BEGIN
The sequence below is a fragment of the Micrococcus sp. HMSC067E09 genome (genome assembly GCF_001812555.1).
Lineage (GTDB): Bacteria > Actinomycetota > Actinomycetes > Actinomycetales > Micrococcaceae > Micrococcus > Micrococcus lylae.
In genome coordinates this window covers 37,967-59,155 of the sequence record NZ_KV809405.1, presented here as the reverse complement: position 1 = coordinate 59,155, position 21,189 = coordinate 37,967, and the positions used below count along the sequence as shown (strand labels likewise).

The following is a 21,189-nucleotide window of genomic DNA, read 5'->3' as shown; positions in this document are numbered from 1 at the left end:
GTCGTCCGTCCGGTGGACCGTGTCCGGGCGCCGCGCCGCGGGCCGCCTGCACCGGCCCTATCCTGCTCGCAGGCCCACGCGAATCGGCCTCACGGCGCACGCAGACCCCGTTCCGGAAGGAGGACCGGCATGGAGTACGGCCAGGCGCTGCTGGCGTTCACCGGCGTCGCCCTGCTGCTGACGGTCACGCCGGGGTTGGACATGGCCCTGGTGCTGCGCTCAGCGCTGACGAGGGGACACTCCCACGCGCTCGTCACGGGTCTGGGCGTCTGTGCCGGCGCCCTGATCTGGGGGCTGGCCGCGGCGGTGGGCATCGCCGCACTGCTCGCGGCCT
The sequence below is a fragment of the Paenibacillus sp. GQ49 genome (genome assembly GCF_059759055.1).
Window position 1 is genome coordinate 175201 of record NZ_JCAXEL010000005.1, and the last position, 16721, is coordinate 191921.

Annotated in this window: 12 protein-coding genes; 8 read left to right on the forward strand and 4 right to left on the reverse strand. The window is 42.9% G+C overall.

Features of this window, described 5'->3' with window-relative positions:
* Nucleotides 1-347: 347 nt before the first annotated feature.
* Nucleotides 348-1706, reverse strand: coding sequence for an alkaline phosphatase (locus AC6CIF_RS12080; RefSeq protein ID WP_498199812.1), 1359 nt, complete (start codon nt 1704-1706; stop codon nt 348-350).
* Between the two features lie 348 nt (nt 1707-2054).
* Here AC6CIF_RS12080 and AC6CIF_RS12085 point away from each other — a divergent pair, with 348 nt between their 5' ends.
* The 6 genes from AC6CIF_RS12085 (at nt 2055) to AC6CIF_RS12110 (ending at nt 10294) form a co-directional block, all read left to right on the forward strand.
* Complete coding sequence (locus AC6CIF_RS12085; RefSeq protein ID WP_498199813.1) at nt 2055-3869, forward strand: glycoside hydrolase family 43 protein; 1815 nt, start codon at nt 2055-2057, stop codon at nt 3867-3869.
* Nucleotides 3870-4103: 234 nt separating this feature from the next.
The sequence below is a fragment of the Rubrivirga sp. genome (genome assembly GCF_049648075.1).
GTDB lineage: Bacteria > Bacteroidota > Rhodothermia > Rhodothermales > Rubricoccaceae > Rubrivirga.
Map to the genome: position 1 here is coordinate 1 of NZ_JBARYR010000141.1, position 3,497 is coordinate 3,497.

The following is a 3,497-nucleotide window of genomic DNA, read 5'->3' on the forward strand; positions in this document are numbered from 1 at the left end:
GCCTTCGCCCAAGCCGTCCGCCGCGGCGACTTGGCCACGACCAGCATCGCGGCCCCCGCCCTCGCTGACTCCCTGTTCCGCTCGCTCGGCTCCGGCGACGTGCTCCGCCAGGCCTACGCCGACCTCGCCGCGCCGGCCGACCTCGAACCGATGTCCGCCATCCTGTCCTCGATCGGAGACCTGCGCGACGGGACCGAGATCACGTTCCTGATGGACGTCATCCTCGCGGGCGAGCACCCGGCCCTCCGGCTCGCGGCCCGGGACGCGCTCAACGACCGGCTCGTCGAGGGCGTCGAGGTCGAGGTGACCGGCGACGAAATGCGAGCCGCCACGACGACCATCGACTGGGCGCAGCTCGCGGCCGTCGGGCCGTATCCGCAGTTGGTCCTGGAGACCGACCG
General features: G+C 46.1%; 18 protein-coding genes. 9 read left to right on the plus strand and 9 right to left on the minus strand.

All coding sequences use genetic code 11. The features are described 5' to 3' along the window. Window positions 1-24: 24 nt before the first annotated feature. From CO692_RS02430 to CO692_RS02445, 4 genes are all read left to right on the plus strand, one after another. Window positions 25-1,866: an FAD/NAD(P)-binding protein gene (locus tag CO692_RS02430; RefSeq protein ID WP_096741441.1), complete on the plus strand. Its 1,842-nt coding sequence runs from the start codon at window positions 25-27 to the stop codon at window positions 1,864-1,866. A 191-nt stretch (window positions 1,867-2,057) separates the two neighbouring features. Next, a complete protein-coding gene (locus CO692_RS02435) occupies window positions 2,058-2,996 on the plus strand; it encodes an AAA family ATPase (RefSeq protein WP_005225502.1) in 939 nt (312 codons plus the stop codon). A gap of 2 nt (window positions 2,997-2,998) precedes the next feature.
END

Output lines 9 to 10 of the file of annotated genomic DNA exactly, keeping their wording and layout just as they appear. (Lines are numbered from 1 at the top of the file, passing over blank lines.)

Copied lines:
Features of this window, described 5'->3' with window-relative positions:
* Nucleotides 1-347: 347 nt before the first annotated feature.